By Mathew J Johnstone
At the time of writing this, the first case of Ebola has just been confirmed in New York City. The casualty is Craig Spencer, a doctor who was tackling the disease with Medecins Sans Frontieres.
This is the latest development in a tragic saga that began in Western Africa earlier this year. The virus, formerly known as Ebola haemorrhagic fever, has claimed nearly five thousand lives in an increasing list of nations, and is now rapidly spreading throughout western countries – or at least through their media.
Unless you’ve been hiding in a hermetically sealed bunker from another equally dangerous virus, you can’t help but have been exposed to the relentless coverage of Ebola’s rise.
The first case of this year’s outbreak was confirmed in Guinea, although the disease has been ebbing and flowing on the African continent since the ‘70s. In by far the worst pandemic of the disease, it quickly spread to neighbouring countries Sierra Leone and Liberia.
Ebola is a disease of opportunity, its spread enabled by the social and economic nature of the countries in which it thrives. Sierra Leone and Liberia are among the poorest nations in the most impoverished area of the planet. Decades of debt, unfair trade and brutal civil war left these nations without the healthcare system or basic infrastructure to combat a disease that needs a swift and strong response to stop its spread (even the richest country in the world struggled to contain the disease). A country that has less than a fifth of a doctor per 10,000 people is both the worst and most likely place for the disease to catalyse.
At this point, Ebola was seen in the western media in a much smaller font size than the screaming headlines from the last two months. To really have an understanding of the tragedy befalling Guineans required a few scrolls down the front page of the news. This all changed when we realised that people who had been selflessly treating patients with the disease could step on a plane in Freetown, step off in Heathrow and go around shaking everyone’s hand.
It was at this point that the hysteria erupted. Although the reaction was more extreme across the pond, Britain has not been immune to overreaction. A school in England cancelled an exchange visit with a teacher from Ghana despite the country being over six hundred miles away from the nearest affected country, and there are many more examples of fear triumphing over common sense.
In America, Ebola has become the latest stick that the Republican right are using to beat President Obama. Some critics are labelling this ‘his Katrina,’ a reference to George W Bush’s woeful lack of response to the damage caused to New Orleans back in 2005. The newest reaction is the slogan STOP THE FLIGHTS, parroted by everyone from Senators to cable news anchors to that guy in the hazmat suit protesting on the lawn of the White House. It is a worrying phenomenon; a mix of paranoia and reactionary xenophobia, a fear of ‘the ISIS of biological agents’ (credit to CNN). STOP THE FLIGHTS says ‘seal off the country. Leave the rest of the world to it.’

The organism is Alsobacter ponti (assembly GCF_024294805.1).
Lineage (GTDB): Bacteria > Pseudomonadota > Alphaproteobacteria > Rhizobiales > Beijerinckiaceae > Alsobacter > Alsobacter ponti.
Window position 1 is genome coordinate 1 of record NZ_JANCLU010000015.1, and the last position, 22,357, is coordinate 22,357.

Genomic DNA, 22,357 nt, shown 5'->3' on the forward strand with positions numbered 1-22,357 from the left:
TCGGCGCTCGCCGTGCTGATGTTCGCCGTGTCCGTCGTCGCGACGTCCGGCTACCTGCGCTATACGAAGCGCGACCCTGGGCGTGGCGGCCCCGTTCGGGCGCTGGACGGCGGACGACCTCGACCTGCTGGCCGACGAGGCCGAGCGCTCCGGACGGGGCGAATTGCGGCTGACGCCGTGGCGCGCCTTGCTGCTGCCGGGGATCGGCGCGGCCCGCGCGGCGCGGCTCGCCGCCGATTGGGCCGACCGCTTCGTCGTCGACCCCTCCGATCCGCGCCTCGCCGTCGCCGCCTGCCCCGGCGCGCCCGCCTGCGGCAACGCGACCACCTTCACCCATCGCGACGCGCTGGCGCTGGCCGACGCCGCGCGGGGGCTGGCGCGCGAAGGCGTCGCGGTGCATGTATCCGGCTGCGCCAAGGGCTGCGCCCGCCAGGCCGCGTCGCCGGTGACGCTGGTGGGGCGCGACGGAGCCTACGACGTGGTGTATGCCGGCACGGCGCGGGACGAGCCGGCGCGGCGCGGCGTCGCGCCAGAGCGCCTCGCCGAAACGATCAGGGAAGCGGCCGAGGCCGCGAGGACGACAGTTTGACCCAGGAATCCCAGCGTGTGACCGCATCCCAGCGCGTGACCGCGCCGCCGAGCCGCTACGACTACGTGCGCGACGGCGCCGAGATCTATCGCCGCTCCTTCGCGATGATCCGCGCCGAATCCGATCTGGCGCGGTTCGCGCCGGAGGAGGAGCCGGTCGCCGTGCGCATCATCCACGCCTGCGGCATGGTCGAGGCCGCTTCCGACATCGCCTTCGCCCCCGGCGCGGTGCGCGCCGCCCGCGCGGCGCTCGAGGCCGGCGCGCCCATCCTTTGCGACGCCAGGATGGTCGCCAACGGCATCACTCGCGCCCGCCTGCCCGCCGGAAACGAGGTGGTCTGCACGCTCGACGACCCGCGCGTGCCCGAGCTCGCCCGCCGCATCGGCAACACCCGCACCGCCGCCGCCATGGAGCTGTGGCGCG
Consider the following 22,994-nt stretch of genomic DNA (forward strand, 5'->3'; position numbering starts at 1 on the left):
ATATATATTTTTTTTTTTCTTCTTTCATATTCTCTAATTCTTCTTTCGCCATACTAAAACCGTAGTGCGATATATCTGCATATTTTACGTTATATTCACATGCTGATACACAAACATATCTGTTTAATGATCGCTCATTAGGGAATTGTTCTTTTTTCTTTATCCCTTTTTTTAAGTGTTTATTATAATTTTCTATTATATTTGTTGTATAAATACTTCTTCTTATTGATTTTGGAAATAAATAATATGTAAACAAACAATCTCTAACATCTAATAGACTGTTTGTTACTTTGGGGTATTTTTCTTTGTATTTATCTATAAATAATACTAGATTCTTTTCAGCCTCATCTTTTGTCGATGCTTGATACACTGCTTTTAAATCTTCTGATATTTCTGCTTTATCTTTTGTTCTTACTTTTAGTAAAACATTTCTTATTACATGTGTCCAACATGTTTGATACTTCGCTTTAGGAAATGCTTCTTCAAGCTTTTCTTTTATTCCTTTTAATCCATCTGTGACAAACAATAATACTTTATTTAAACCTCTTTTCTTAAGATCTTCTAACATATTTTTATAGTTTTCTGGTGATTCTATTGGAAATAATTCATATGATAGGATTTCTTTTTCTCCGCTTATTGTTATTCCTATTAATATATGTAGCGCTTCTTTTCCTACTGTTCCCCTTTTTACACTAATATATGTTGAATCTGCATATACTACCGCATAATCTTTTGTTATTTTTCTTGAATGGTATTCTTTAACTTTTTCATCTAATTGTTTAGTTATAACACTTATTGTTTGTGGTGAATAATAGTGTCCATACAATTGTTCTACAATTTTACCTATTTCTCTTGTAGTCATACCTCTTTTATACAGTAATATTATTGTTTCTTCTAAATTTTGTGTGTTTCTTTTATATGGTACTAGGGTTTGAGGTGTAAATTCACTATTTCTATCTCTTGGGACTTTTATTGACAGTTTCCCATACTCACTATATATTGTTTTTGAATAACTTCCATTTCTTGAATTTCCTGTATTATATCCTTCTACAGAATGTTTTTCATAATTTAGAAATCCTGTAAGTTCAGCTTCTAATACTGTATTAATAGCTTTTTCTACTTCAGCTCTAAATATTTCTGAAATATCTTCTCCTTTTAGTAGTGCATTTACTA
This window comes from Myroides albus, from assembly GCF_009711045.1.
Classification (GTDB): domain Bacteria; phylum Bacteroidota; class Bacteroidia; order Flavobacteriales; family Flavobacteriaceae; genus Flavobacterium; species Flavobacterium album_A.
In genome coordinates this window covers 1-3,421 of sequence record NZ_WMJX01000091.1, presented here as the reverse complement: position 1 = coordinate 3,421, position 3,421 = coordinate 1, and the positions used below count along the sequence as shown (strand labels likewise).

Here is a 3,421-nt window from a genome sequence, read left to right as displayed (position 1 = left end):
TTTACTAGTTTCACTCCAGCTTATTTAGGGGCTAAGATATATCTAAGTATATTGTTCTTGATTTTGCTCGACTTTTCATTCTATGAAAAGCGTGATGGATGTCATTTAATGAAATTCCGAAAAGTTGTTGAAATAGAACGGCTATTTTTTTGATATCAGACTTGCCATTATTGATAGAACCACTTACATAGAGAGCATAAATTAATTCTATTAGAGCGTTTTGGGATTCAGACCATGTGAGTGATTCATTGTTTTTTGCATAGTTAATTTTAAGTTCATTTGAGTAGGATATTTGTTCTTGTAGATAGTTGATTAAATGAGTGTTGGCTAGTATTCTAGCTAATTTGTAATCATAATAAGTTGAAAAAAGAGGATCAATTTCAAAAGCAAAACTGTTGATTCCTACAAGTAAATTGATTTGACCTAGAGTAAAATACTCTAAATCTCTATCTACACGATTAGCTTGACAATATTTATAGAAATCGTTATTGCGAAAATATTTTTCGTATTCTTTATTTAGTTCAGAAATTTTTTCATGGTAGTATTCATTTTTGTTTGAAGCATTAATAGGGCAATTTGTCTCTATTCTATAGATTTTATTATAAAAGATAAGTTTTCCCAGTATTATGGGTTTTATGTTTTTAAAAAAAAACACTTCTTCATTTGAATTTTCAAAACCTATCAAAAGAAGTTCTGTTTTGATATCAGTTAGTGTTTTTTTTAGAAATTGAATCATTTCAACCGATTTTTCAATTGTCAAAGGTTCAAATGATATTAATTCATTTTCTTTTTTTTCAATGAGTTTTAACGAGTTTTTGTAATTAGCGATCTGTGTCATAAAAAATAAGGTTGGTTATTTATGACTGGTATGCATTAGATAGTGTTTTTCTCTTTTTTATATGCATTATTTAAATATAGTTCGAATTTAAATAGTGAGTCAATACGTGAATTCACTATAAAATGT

While the slogan arguably comes from a natural sense of self-preservation, the policy behind it is at best misguided and at worst incredibly dangerous. Dr. Anthony Fauci, Director of the National Institute of Allergies and Infectious Diseases, was repeatedly asked on Fox News why he didn’t want to ban all flights from affected areas and his response was simple: it’s impractical, and if you ‘isolate’ these countries, it will only make the disease spread and the situation dramatically and fatally worse. What’s needed, he said, is aid.
This raises the real question: can we stop Ebola? The shortest answer to this is yes, we can. With a careful screening process and investment in improving medical procedures and treatment we can stop Ebola making its way to Britain and its neighbours.
The more pressing question is whether the disease can be stopped in West Africa, the region that has seen all the fatalities and little press coverage, where orphans are being abandoned because adults are afraid of infection.
We know that it is possible to stop the spread to other African nations if the right action is taken: Nigeria, through ‘world-class epidemiological detective work,’ was able to stop one case becoming thousands. It is not hopeless.
And while governments are attacked for not stopping migration, we should be more concerned with what’s leaving our borders: Ikea donated more to fight Ebola than 40 European countries, including Spain and Italy.
So we should be worried about Ebola. We should be worried that nations crippled by poverty are being left to fight this disease alone. And we should be worried that we seem to care more about the possibility of someone dying in New York than we do about the thousands actually dying in Africa.}